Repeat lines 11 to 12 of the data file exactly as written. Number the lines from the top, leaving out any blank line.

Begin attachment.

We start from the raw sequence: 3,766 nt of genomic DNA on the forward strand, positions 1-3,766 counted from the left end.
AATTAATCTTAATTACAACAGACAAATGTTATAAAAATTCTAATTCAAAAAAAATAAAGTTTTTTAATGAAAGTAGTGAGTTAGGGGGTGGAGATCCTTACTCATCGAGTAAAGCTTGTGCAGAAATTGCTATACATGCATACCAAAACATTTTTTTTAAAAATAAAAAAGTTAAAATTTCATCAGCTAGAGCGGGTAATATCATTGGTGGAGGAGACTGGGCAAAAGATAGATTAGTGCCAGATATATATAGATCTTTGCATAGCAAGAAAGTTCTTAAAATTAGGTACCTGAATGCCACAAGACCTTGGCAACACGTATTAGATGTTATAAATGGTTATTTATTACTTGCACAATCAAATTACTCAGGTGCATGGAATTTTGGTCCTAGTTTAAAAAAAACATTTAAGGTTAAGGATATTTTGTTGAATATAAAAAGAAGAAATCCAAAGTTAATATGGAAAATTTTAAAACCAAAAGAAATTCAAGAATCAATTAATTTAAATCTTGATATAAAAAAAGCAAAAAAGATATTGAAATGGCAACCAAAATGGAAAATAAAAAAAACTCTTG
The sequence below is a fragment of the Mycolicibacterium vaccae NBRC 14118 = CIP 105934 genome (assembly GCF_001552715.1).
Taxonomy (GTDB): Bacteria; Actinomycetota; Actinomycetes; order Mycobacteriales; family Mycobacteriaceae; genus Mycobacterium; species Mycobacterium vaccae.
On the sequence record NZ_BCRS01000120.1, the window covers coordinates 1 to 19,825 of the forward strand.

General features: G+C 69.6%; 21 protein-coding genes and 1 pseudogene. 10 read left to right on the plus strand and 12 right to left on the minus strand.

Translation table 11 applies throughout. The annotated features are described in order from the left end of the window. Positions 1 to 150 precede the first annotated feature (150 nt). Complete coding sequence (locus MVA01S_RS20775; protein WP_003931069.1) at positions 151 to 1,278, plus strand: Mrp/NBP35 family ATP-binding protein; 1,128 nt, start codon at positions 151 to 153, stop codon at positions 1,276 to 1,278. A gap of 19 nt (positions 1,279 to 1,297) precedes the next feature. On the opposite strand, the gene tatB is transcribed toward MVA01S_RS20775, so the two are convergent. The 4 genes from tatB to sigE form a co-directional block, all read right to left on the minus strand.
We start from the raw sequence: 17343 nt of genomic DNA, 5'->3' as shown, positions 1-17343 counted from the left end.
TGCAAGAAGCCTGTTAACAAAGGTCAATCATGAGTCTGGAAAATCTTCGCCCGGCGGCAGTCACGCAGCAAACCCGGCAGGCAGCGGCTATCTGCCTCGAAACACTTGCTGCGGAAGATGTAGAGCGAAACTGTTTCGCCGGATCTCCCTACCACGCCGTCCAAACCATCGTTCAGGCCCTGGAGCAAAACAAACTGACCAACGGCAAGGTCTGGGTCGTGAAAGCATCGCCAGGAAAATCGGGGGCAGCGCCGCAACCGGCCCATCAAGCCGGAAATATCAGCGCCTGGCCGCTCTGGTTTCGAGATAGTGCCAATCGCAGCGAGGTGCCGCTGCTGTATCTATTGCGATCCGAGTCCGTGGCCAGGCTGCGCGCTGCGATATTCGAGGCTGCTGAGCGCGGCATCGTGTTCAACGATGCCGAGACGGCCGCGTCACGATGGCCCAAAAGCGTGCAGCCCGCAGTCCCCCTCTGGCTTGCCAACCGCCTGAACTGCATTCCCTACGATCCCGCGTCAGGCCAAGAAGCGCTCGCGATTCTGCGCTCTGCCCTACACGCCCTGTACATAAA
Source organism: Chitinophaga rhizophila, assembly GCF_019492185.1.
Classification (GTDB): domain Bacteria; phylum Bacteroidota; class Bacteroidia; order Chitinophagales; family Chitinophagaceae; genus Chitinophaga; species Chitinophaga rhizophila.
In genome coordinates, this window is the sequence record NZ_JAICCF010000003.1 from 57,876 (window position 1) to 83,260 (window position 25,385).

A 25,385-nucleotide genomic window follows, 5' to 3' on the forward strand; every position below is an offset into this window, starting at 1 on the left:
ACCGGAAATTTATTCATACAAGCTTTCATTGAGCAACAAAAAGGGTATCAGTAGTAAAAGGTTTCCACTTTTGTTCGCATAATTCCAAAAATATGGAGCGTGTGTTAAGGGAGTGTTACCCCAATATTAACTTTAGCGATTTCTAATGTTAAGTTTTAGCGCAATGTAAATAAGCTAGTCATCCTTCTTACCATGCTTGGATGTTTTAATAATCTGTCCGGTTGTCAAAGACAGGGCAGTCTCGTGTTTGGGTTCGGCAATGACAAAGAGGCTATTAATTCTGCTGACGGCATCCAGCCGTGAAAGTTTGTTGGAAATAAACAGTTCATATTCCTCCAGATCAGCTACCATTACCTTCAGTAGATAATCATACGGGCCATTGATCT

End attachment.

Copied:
Classification (GTDB): domain Bacteria; phylum Bacteroidota; class Bacteroidia; order Chitinophagales; family Chitinophagaceae; genus Chitinophaga; species Chitinophaga rhizophila.
In genome coordinates, this window is the sequence record NZ_JAICCF010000003.1 from 57,876 (window position 1) to 83,260 (window position 25,385).